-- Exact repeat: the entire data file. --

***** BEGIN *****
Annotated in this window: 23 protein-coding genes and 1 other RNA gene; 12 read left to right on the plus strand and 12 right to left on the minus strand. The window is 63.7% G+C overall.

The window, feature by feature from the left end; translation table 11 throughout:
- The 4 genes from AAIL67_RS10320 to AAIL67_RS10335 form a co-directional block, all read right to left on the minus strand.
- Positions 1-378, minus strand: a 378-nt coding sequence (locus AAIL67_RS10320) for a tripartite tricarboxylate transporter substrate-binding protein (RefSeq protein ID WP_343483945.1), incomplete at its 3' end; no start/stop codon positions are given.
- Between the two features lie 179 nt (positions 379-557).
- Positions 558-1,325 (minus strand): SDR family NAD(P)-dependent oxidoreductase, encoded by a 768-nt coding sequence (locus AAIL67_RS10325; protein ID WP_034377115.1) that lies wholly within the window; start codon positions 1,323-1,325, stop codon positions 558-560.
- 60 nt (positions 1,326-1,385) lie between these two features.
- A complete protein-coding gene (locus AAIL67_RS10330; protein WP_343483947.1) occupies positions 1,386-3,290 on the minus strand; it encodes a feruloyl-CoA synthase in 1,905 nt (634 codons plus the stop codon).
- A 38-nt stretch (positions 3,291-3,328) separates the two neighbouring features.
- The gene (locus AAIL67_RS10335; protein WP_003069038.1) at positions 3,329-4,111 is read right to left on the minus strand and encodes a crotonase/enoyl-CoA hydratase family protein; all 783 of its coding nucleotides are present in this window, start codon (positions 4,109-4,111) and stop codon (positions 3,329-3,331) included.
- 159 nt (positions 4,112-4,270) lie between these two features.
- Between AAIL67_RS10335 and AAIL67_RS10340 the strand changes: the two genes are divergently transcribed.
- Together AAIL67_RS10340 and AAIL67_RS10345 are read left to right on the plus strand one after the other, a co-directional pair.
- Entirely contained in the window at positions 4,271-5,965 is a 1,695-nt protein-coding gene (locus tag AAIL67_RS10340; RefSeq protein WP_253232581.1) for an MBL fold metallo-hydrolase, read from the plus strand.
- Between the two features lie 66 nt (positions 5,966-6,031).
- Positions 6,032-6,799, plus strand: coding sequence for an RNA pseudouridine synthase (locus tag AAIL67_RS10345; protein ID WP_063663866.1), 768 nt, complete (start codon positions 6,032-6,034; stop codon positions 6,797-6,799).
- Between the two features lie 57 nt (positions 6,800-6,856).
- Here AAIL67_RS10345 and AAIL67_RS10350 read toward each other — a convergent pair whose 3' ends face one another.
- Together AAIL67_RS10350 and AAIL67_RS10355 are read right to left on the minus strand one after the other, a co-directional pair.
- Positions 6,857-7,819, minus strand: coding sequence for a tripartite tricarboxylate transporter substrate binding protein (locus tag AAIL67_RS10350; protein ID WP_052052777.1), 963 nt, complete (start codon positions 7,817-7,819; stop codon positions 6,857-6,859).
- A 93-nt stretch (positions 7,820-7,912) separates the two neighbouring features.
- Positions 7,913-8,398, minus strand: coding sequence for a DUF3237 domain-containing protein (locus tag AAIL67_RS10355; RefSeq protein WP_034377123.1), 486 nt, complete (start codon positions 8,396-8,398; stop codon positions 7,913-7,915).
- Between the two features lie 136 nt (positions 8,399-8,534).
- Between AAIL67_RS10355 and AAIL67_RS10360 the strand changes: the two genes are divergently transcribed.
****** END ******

Annotated in this window: 23 protein-coding genes and 1 other RNA gene; 12 read left to right on the plus strand and 12 right to left on the minus strand. The window is 63.7% G+C overall.

The window, feature by feature from the left end; translation table 11 throughout:
- The 4 genes from AAIL67_RS10320 to AAIL67_RS10335 form a co-directional block, all read right to left on the minus strand.
- Positions 1-378, minus strand: a 378-nt coding sequence (locus AAIL67_RS10320) for a tripartite tricarboxylate transporter substrate-binding protein (RefSeq protein ID WP_343483945.1), incomplete at its 3' end; no start/stop codon positions are given.
- Between the two features lie 179 nt (positions 379-557).
- Positions 558-1,325 (minus strand): SDR family NAD(P)-dependent oxidoreductase, encoded by a 768-nt coding sequence (locus AAIL67_RS10325; protein ID WP_034377115.1) that lies wholly within the window; start codon positions 1,323-1,325, stop codon positions 558-560.
- 60 nt (positions 1,326-1,385) lie between these two features.
- A complete protein-coding gene (locus AAIL67_RS10330; protein WP_343483947.1) occupies positions 1,386-3,290 on the minus strand; it encodes a feruloyl-CoA synthase in 1,905 nt (634 codons plus the stop codon).
- A 38-nt stretch (positions 3,291-3,328) separates the two neighbouring features.
- The gene (locus AAIL67_RS10335; protein WP_003069038.1) at positions 3,329-4,111 is read right to left on the minus strand and encodes a crotonase/enoyl-CoA hydratase family protein; all 783 of its coding nucleotides are present in this window, start codon (positions 4,109-4,111) and stop codon (positions 3,329-3,331) included.
- 159 nt (positions 4,112-4,270) lie between these two features.
- Between AAIL67_RS10335 and AAIL67_RS10340 the strand changes: the two genes are divergently transcribed.
- Together AAIL67_RS10340 and AAIL67_RS10345 are read left to right on the plus strand one after the other, a co-directional pair.
- Entirely contained in the window at positions 4,271-5,965 is a 1,695-nt protein-coding gene (locus tag AAIL67_RS10340; RefSeq protein WP_253232581.1) for an MBL fold metallo-hydrolase, read from the plus strand.
- Between the two features lie 66 nt (positions 5,966-6,031).
- Positions 6,032-6,799, plus strand: coding sequence for an RNA pseudouridine synthase (locus tag AAIL67_RS10345; protein ID WP_063663866.1), 768 nt, complete (start codon positions 6,032-6,034; stop codon positions 6,797-6,799).
- Between the two features lie 57 nt (positions 6,800-6,856).
- Here AAIL67_RS10345 and AAIL67_RS10350 read toward each other — a convergent pair whose 3' ends face one another.
- Together AAIL67_RS10350 and AAIL67_RS10355 are read right to left on the minus strand one after the other, a co-directional pair.
- Positions 6,857-7,819, minus strand: coding sequence for a tripartite tricarboxylate transporter substrate binding protein (locus tag AAIL67_RS10350; protein ID WP_052052777.1), 963 nt, complete (start codon positions 7,817-7,819; stop codon positions 6,857-6,859).
- A 93-nt stretch (positions 7,820-7,912) separates the two neighbouring features.
- Positions 7,913-8,398, minus strand: coding sequence for a DUF3237 domain-containing protein (locus tag AAIL67_RS10355; RefSeq protein WP_034377123.1), 486 nt, complete (start codon positions 8,396-8,398; stop codon positions 7,913-7,915).
- Between the two features lie 136 nt (positions 8,399-8,534).
- Between AAIL67_RS10355 and AAIL67_RS10360 the strand changes: the two genes are divergently transcribed.